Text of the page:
It still strikes me as a superficial but fascinating thing. Right as I happened to be in like year seven or eight of this ten years of living a block from where I grew up, writing about where I grew up, this idea animates around me that Brooklyn is a literary cultural center. Which, you know, I’ve appointed myself debunker-in-chief of this. It doesn’t really have any real substance. Where does it come from? It involves good writers, but they just happened to be living in Brooklyn for a little while, sometimes a very little while. It never struck me as being a literary movement. As artistic-historic movements go, it’s really weak tea. And in my experience, it became analogous to the obnoxious rah-rah aspects of gentrification. But it was one that I was unfortunately implicated in [laughs].
Did you consciously remove yourself from it?
Well, I mean, it took me a while to figure out how to say something even as muddled as what I just said to you. I was inside this thing as it formed, it seemed a little like hokum to me, but of course, I was enjoying the benefits of it in many ways. It was confusing. But in retrospect I did run away, quite a bit. In ways people are aware of, I lived in Toronto for parts of two years, I was going to Yaddo, and then I started running up to Maine and fell in love with this place I now go to in the summer. I did find this cathexis where I had fused myself to my old block and was starting to look for exit doors again. I became a secret part-time citizen. I was out of town a lot.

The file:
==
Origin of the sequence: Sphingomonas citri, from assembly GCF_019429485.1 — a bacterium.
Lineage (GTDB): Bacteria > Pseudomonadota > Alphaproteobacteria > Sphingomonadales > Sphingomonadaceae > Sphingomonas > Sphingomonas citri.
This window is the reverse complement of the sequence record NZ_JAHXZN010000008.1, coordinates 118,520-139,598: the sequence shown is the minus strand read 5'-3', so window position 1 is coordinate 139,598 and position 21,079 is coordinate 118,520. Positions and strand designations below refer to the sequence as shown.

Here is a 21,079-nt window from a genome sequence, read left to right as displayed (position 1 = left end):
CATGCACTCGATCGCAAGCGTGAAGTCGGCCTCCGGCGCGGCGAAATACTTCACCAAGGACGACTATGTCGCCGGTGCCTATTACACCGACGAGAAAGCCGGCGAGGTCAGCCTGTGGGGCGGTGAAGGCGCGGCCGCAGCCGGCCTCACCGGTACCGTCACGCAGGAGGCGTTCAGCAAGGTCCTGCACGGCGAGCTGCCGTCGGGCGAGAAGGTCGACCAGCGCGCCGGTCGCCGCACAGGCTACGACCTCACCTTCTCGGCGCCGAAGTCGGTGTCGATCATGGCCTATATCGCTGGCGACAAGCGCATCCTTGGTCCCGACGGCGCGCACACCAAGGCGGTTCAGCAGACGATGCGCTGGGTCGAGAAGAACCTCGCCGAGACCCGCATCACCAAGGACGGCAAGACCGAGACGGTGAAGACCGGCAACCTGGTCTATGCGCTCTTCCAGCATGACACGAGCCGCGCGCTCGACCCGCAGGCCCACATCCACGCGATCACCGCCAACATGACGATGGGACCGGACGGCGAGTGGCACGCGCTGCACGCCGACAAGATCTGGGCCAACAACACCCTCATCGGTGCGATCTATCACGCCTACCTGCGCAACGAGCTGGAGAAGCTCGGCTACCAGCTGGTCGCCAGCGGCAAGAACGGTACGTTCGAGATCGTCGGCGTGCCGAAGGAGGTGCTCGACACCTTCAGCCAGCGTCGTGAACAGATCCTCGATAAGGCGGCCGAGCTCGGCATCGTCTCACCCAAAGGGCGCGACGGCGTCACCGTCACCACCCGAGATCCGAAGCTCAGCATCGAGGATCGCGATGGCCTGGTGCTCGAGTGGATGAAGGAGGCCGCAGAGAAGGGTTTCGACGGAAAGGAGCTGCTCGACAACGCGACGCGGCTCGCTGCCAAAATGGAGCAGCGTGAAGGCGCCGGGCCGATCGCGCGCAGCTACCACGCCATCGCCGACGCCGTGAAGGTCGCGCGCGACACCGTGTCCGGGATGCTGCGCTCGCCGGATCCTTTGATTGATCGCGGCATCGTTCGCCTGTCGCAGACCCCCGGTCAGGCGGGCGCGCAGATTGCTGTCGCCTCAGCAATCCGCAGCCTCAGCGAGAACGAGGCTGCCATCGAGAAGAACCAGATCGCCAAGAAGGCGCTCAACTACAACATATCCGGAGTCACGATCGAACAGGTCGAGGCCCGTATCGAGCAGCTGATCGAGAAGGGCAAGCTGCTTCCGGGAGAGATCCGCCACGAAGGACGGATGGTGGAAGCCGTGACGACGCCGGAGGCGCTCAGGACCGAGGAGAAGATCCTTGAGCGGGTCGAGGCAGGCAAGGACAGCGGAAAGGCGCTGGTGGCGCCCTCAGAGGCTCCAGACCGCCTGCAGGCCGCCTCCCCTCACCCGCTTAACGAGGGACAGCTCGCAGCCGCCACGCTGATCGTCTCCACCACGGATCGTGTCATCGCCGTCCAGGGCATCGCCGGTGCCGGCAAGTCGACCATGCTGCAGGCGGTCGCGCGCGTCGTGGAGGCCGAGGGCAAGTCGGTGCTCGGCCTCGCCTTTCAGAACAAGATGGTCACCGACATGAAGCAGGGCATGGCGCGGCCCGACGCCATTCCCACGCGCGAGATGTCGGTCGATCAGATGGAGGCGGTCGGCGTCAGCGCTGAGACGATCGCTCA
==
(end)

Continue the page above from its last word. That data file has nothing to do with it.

Was the work following “The Fortress of Solitude” attempts to construct exit doors out of Brooklyn?
Of course. I was saying, ‘Can we please stop talking about Brooklyn?’
And then you left. Was the tension between New York and California in your new novel, “The Feral Detective,” born out of that transition?
Well, first of all, the tension between New York and California was something I was enmeshed in before I ever went to California. As a kid growing up, I was so identified with New York, so moored in this place. California has a symbolic function in the American psychic imaginary that was always really, incredibly alive for me.
What pulled you away from Brooklyn a second time?
I get this call to put myself in the conversation for the Disney Chair [at Pomona College]. I was a sophomore-on-leave from Bennington College. I not only didn’t get an MFA, I didn’t get a BA; I had to do a lot of pinching myself. And it was unbelievably lucky timing. A second kid had just come along and health insurance and the ability to not have to go on living off my credit cards from time to time, to be a solid citizen, was really valuable. I moved because I decided if I’m doing this thing I’m just doing it. I’m not going to play footsie with this job. The professors all live in Claremont, near campus. I’m all in.
That’s a big shift.
It’s not a place you would go to live for any other reason. Especially me, at that point in my life. And where I ended up was a conundrum. It’s a very placid, attractive, anodyne eastern suburb of Los Angeles that’s built around the colleges. It didn’t conform to any of my fantasies about the West Coast. And it also wasn’t palm trees and the blue horizon. It wasn’t the ocean. I’m like two hours from the ocean. It’s really not what people think of when they think of Los Angeles. Initially, I was there with very young children and a big new job, and all I did was figure that out, just live.